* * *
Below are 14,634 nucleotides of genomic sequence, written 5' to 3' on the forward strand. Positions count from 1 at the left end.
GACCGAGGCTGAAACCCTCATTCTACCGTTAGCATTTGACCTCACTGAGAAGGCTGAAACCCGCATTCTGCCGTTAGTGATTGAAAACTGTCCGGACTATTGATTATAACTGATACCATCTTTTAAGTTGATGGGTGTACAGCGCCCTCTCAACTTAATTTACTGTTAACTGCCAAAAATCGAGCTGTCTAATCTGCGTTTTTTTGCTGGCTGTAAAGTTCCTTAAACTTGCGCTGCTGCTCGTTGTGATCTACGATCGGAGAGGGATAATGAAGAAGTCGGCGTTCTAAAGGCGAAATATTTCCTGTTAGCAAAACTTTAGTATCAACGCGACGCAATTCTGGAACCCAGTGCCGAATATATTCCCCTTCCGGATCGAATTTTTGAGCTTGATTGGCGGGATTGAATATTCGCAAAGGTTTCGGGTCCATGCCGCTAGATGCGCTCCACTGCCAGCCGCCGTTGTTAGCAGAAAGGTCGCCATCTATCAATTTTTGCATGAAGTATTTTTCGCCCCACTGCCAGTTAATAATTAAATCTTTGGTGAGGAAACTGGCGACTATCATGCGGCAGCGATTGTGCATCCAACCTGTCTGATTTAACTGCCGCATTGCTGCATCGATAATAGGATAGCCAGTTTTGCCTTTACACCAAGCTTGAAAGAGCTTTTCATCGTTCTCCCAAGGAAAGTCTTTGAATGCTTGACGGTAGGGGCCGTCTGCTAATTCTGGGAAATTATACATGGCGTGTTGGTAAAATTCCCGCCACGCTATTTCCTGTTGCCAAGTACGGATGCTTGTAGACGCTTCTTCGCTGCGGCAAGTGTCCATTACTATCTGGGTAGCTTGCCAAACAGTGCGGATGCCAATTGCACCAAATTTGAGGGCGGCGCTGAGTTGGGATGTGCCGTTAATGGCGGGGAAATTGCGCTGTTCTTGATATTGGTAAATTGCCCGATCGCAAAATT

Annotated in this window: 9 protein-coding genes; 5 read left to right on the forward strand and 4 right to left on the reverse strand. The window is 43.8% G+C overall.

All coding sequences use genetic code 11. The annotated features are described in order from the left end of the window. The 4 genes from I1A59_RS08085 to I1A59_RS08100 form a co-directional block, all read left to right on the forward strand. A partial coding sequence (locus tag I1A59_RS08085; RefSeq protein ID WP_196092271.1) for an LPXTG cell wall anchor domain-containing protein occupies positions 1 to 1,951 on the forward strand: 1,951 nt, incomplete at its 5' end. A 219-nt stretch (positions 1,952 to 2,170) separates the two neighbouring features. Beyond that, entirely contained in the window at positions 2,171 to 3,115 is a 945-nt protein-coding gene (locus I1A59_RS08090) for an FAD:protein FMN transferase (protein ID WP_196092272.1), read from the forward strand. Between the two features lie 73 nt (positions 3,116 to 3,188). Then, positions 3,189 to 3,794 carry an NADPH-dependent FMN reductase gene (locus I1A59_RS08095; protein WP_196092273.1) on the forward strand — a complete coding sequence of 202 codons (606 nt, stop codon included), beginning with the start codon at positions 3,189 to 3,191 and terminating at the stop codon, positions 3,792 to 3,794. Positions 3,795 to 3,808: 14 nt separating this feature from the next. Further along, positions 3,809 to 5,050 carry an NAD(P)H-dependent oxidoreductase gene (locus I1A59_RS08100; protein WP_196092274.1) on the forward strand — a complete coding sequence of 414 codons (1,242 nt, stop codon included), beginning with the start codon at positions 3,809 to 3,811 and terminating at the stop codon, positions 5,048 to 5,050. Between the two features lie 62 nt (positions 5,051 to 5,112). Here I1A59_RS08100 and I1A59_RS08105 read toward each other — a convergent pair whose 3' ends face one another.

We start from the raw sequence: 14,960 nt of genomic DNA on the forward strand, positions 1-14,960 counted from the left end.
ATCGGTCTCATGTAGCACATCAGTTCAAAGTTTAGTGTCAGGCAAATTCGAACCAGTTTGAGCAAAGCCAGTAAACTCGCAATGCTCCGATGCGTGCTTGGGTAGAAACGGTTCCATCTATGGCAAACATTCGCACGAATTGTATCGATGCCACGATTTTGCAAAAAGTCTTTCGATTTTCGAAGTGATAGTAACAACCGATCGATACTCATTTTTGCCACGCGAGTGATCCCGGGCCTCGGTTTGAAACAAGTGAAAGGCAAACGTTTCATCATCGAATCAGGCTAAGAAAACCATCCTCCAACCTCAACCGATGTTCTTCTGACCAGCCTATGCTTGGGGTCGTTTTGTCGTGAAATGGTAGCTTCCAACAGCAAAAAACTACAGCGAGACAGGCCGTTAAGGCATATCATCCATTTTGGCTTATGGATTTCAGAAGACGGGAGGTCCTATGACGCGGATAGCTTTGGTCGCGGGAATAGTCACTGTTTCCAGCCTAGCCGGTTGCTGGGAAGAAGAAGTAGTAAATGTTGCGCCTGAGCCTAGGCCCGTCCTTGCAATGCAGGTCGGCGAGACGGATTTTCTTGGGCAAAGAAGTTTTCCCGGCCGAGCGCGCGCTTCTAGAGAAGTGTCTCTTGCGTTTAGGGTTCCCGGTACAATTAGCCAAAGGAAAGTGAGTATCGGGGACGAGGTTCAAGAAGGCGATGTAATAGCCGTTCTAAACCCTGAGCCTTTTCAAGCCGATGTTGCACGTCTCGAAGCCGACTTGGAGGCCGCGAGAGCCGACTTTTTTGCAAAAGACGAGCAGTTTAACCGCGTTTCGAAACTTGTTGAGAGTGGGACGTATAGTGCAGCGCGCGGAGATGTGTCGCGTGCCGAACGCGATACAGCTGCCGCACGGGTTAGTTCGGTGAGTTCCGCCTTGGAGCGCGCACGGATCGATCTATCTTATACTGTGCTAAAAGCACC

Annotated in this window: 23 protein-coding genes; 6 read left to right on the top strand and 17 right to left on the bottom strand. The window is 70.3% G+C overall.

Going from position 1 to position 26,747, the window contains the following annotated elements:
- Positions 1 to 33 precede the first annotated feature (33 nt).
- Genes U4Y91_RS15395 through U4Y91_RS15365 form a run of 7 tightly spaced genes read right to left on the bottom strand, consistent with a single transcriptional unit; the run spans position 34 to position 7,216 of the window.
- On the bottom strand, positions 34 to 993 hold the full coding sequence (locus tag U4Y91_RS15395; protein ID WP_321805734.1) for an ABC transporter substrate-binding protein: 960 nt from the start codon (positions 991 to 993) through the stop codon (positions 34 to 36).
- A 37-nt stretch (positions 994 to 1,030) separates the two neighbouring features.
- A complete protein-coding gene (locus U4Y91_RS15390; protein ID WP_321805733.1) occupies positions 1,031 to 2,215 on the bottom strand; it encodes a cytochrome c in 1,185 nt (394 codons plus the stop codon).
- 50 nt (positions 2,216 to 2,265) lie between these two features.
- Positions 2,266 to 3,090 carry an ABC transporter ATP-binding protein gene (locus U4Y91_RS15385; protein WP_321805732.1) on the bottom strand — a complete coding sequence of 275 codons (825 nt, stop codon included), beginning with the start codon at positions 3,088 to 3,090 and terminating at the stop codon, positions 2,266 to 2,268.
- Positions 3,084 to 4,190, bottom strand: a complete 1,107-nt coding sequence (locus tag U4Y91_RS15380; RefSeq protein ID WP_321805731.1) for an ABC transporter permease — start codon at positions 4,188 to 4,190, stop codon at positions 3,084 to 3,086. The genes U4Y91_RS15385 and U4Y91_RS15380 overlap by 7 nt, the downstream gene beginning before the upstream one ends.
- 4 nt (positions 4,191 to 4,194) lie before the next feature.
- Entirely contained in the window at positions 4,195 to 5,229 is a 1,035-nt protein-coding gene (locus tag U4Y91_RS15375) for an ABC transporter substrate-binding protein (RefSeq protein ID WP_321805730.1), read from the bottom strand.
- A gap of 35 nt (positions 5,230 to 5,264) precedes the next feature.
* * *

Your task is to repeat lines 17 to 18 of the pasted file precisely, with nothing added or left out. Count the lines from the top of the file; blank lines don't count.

- 4 nt (positions 4,191 to 4,194) lie before the next feature.
- Entirely contained in the window at positions 4,195 to 5,229 is a 1,035-nt protein-coding gene (locus tag U4Y91_RS15375) for an ABC transporter substrate-binding protein (RefSeq protein ID WP_321805730.1), read from the bottom strand.